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Study: Soccer Referees Not Always Fair

Referee Horacio Elizondo issues a red card to England's Wayne Rooney (9) as Portugal's Pauleta, Look on in the quarterfinal World Cup soccer match between England and Portugal in Gelsenkirchen, Germany, July 1, 2006. Argentina's Horacio Elizondo was selected to referee Sunday's World Cup final between three-time champion Italy and 1998 winner France. (Image credit: AP/Martin Meissner)

Disgruntled soccer fans who berate referees for giving their favorite team a “bad call” could be onto something. Turns out, referees aren’t always fair and tend to favor home teams, a new study suggests.

Researchers analyzed more than 2,600 top English soccer matches from 1996 to 2003 and found that referees gave more penalties in the form of yellow and red cards to players of the away team. Yellow cards are used to caution players of misconduct, while red cards send them off the field.

“Managers have been right to highlight inconsistencies and controversial decisions in games, but without a proper analysis of refereeing decisions over a period of time, their comments look like the usual post-match gripe, especially if they are on the losing side,” said lead study author Peter Dawson from the University of Bath, New Zealand.

Dawson and colleagues also found that underdogs incur more disciplinary action than favorites, with a general skew of more disciplinary calls in end of the season matches. Also, home teams play more aggressively in front of large crowds.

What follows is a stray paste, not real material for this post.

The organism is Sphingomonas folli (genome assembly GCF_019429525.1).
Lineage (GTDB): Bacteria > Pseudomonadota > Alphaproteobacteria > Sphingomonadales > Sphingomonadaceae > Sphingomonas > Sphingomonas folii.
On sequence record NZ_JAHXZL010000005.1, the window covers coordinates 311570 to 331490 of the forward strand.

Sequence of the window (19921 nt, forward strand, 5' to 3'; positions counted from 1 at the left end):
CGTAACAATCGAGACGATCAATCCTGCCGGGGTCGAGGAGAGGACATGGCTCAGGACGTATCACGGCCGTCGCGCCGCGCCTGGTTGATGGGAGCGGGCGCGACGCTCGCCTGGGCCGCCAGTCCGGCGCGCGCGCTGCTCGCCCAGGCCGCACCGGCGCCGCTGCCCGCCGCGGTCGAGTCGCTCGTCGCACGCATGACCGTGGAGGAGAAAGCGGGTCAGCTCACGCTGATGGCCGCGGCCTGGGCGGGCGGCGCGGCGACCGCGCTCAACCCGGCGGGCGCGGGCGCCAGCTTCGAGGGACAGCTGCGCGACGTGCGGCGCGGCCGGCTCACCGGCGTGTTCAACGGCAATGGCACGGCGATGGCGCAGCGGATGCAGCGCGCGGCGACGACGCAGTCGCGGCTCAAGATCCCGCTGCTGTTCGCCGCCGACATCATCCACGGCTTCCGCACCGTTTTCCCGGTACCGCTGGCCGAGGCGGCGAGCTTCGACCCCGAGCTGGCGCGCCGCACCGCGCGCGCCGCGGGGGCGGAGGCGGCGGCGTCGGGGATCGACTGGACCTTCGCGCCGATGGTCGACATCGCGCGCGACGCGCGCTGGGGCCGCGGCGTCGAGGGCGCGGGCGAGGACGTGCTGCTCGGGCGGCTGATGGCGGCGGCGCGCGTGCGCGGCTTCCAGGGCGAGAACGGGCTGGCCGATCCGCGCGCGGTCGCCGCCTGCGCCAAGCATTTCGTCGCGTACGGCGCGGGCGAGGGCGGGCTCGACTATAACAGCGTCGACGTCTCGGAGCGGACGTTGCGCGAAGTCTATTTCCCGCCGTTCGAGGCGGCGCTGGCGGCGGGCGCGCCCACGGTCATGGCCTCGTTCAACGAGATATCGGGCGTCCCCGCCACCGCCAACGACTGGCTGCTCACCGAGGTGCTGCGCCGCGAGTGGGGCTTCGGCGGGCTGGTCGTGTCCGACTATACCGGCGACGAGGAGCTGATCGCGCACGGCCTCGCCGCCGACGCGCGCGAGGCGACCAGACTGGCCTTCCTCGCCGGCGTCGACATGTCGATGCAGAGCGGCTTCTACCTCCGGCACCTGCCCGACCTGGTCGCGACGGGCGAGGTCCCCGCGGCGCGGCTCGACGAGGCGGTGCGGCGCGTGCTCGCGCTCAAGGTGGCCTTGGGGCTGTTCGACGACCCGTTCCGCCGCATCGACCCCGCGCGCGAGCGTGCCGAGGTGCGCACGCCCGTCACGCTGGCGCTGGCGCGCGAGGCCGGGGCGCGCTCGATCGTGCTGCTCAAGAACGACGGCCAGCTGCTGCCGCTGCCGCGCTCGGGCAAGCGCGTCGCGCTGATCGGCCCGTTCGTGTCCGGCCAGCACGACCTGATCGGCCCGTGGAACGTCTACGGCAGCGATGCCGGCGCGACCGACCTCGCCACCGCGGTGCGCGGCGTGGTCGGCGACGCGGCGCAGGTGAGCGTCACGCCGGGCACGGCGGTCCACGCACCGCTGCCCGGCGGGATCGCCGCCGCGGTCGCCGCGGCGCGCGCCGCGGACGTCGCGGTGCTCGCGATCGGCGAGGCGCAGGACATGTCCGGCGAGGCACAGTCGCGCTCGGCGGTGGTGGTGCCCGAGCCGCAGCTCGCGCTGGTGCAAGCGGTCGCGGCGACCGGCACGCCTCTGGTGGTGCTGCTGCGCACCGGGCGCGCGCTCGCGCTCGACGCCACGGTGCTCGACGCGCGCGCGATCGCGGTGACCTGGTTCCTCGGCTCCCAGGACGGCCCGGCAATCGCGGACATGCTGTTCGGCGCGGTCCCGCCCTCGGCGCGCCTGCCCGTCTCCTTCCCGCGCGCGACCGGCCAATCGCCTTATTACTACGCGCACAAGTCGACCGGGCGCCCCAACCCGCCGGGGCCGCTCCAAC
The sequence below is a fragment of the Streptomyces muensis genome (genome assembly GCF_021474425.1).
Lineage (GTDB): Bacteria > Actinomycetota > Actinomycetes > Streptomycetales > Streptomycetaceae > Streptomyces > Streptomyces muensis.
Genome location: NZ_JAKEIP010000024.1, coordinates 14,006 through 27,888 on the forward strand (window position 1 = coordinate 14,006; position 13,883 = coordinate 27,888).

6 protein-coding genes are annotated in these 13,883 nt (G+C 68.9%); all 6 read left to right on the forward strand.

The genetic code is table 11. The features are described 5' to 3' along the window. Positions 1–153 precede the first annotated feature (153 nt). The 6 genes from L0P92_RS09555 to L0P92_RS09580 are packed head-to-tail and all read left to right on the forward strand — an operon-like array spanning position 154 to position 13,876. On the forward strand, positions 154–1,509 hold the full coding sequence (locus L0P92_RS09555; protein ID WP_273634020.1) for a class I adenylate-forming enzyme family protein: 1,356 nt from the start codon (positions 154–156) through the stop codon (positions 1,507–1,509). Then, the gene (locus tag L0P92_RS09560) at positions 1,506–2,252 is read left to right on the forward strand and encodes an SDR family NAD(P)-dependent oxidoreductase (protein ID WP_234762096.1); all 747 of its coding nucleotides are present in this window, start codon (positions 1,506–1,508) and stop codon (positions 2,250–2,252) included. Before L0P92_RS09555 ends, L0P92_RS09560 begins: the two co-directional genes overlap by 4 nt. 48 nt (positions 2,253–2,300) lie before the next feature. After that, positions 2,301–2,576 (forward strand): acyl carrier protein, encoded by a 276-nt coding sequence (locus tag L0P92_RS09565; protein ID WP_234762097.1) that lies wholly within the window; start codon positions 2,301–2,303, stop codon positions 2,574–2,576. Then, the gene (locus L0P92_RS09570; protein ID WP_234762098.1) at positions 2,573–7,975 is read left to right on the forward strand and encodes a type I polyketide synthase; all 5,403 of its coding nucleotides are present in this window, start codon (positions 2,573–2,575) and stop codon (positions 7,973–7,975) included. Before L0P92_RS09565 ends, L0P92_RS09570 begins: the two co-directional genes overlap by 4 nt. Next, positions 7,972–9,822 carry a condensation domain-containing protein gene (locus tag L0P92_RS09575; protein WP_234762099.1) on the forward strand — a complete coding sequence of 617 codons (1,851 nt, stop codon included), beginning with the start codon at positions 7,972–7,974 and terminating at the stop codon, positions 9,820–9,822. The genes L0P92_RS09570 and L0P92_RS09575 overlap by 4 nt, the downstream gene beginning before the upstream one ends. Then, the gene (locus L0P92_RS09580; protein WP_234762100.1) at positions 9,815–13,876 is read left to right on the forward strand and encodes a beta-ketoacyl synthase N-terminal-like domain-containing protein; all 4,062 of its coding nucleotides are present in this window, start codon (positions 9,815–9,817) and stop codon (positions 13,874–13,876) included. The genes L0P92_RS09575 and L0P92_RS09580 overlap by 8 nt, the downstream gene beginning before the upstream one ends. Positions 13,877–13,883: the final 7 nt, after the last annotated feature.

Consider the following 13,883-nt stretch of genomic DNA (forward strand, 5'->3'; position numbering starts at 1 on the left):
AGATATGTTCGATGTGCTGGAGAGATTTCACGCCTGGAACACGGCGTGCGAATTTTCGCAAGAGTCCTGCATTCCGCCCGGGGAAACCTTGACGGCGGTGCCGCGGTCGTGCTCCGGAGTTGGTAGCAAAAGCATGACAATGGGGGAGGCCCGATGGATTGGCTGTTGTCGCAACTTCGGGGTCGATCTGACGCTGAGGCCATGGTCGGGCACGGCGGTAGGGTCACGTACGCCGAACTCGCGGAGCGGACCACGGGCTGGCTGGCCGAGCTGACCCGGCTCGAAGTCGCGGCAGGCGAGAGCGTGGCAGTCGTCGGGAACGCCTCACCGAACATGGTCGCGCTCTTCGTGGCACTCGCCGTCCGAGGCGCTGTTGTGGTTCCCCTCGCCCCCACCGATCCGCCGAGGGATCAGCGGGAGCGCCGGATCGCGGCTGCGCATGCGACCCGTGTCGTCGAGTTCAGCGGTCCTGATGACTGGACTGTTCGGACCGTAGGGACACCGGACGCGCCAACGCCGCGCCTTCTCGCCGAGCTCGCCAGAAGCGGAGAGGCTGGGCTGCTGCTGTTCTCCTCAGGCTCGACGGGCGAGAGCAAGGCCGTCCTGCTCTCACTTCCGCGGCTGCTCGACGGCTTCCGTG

“The evidence we have collected and analyzed provides a firm factual foundation that will help football’s authorities debate what positive action they might take to ensure fair and equitable refereeing of matches in the future,” Dawson said.

Researchers note that increased monitoring of the games, such as video replays and more referees per game, could add consistency to referee decisions.

The study will be detailed in an upcoming issue of the Journal of the Royal Statistical Society Series A.

Sara Goudarzi
Sara Goudarzi is a Brooklyn writer and poet and covers all that piques her curiosity, from cosmology to climate change to the intersection of art and science. Sara holds an M.A. from New York University, Arthur L. Carter Journalism Institute, and an M.S. from Rutgers University. She teaches writing at NYU and is at work on a first novel in which literature is garnished with science.